But, just as we were looking up toward the top, I think probably faintly hoping we’d see someone coming to rescue us, we did suddenly see a pair of headlights come over the crest and work its way along the ridge following the road which ended up close to where the lights now were, which were still close to a thousand yards away.  I expected to see the outfit turn around and head back the way it came from, like it was just looking for a place to turn around. But Dad stretched himself up and out into the largest profile he could make and waved his rifle and arms as vigorously as he could and yelled and whistled. I followed suit. At that distance and being dark as it was, dusk-I thought whoever it was, they would not be able to see us. The lights stopped for a moment, then proceeded down the slope toward us, there was no road. We watched, hopefully, the lights kept coming, bouncing and jostling in the brush. Closer and closer they came, now we knew they were coming for us. What a sweet feeling, can’t really describe it.

            Dad said to me, “It’s Bishop Brunt.”  Happiness flooded into me at the sound of those words I couldn’t tell for sure it was his outfit, about all I could see was two headlights, but Dad somehow knew. Sure enough soon we were happily greeting our Bishop of the old 4th Ward, our home ward. Who better to greet us in our extremity than our beloved Bishop?  It felt so good to hear his voice and to hear the cheerful chatter between him and my Dad.  We were rescued!  Thank God, and Bishop Brunt.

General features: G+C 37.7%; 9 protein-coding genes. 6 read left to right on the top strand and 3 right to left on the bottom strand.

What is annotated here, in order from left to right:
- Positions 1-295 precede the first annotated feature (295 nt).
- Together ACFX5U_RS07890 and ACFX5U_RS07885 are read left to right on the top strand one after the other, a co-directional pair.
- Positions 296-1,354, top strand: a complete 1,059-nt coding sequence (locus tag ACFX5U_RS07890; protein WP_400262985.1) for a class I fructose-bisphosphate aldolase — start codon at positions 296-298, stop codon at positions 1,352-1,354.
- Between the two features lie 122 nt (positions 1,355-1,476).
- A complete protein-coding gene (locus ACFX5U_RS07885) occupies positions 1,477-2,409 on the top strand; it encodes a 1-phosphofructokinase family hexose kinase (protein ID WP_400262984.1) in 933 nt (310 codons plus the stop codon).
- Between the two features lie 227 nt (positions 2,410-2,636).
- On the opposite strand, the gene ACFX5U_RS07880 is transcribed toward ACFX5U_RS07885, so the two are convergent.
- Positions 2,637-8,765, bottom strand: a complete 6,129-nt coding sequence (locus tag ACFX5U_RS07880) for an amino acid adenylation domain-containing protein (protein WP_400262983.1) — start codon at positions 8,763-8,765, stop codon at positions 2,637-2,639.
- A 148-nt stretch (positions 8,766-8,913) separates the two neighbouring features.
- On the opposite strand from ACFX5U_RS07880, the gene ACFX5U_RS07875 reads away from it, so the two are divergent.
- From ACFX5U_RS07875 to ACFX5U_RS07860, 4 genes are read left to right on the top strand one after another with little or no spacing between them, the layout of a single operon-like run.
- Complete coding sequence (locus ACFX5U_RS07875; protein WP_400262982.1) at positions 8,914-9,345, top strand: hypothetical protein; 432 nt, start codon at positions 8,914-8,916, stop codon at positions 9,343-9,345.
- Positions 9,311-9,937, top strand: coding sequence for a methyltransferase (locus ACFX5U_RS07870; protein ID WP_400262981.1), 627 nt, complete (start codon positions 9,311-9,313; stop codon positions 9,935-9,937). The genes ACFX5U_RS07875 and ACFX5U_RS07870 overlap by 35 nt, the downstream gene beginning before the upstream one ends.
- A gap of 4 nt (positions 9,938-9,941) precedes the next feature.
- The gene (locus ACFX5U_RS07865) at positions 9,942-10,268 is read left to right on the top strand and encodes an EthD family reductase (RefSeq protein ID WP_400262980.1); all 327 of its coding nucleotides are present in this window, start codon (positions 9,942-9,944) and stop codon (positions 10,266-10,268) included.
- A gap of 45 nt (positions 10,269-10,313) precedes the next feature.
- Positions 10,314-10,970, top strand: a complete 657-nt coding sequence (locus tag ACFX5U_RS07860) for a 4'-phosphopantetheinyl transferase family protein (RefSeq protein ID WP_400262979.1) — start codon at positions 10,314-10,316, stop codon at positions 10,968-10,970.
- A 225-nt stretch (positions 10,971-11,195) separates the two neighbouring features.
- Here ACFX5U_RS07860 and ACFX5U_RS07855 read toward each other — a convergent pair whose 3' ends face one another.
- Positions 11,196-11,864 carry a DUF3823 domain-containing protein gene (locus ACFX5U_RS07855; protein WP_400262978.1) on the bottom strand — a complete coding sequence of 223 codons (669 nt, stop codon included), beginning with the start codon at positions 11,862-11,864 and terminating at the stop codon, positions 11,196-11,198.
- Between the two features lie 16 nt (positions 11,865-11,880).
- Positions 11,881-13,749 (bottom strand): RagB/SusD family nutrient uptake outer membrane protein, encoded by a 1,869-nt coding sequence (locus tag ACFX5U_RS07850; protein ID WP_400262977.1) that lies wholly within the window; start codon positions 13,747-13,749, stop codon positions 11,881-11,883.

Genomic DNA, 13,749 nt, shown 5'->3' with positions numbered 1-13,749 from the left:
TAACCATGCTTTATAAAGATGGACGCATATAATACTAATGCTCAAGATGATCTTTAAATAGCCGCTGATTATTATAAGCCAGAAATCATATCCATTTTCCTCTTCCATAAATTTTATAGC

“Got to worryin’ about you, Rex,” the Bishop said, “So we came lookin’ for you.”  “So glad you did,” or something like that Dad said but with the unique way Dad had of expressing himself.  Not off color, but colorful. I was one happy boy. Dad would be ok, I wouldn’t be out there in the dark and cold, crying over my Dad’s lifeless body from a heart attack.  I was so relieved.

            Somehow they had seen us waving and shouting and made a beeline. It snowed about a foot that night. The next day we all went home in the Bishop’s outfit, leaving the jeep up on that big lonely mountain. A week later my Dad got Lynn Mickleson to take his 4-wheel drive down on the Minidoka. By then the snow had melted and they were able to pull that Jeep out of that draw and got it fixed and home.  See, it all worked out, all while I was in school safe and sound. 

            There was just that “aura” about life growing up with Dad, troubles came, but then they went.  They didn’t stay. Things worked out. What a wonderful way to grow up. 

P.S. The deer stayed cold up there, it was good when Dad brought it home a week later.


  • I love your artwork and reading your stories. I just read this one and realized that you mentioned Lynn Mickelsen. He’s my uncle! I’m from Dale Mickelsen’s line and I loved reading your story.

    Addisen Newman
  • I used to tell my friends that I have an uncle that would fill that doorway. You wouldn’t want to mess with him but it turns out he’s the nicest guy you’d ever want to meet.
    ‘Love reading these stories. It’s a rich life.